Plans for a luxury hotel at the former Boswells store in the centre of Oxford have been unanimously approved.

Oxford City Council’s west area planning committee approved the plans at its January 19 meeting.

The Reef Group is to turn the former department store, which closed in November after more than 280 years of trading, into a 101-room four-star hotel called The Store, which will have a restaurant and bar on the ground floor and a newly-added rooftop terrace.

The building, which is not listed, will have some small extended areas and although the roof terrace will add height which was mentioned by councillors, the committee was almost entirely positive about the scheme.

Cllr Alex Hollingsworth said it offered maximum use of a brownfield site.

He added: “I think the public access to the top is going to provide, just as the Westgate has done, something for people who live in Oxford as well as visitors, with a whole new perspective on the city.”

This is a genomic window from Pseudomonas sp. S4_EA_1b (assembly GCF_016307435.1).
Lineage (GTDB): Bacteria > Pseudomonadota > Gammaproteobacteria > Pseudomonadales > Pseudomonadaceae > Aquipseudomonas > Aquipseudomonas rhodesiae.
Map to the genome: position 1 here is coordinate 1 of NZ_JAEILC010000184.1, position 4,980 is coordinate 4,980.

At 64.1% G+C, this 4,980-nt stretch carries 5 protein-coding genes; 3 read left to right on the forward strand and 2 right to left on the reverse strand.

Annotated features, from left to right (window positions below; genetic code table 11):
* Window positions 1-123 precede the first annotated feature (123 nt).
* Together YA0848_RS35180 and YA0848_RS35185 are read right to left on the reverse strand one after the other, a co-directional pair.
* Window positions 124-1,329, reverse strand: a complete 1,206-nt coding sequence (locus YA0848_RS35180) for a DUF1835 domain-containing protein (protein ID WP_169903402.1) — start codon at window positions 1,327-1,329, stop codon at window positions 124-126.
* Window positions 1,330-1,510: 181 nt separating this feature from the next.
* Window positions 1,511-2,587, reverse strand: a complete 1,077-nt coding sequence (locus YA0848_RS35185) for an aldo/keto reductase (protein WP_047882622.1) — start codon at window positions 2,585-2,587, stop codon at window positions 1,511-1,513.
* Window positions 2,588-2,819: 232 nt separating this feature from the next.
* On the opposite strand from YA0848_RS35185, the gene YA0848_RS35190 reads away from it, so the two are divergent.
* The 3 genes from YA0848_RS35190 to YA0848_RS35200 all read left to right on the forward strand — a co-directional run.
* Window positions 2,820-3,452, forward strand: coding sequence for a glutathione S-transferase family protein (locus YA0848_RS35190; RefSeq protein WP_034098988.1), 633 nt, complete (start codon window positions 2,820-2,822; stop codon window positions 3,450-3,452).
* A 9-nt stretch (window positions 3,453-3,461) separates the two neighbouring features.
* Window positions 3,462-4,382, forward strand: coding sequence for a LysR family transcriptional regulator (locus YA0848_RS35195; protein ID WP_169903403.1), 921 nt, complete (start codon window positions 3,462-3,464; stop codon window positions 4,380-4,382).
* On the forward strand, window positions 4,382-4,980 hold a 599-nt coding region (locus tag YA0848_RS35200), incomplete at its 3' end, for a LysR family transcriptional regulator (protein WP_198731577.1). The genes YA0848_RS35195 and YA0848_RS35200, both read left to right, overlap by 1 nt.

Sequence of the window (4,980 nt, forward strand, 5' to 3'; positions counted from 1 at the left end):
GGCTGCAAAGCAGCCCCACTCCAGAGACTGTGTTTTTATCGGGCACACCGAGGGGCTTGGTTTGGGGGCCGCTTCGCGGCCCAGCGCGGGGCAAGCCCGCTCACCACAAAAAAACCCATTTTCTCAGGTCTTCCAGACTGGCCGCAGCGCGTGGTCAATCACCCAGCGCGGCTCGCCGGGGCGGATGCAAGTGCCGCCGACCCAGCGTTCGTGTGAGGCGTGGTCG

Cllr Louise Upton said: “This is exactly the sort of development we need to support in our city centre if we are going to keep the city centre alive.

“If there’s 101 rooms – and we know occupancy rates in Oxford are sky high – this should mean a couple of hundred people staying every night in the centre of the city.

“It will be a real boost for local restaurants and shops and should improve the average length of time that a tourist spends in the city which, I believe, at the moment is about 90 minutes.”

Jon Alsop, associate director in the planning team at Savills Oxford, told Thames Tap: “The Savills planning team has been proud to support Reef on this exciting project.

“Over the past 12 months we have worked closely with the Boswell family, the city council and key stakeholders, to develop a sensitive and high quality scheme for the site that will make positive re-use of this much-loved building.

“It is the second project in the city centre where we have acted for Reef, having previously secured permission for the student accommodation scheme at St Aldates/Queen Street, which won an Oxford Preservation Trust award.”

Image: Jpbowen, CC BY-SA 4.0 <>, via Wikimedia Commons

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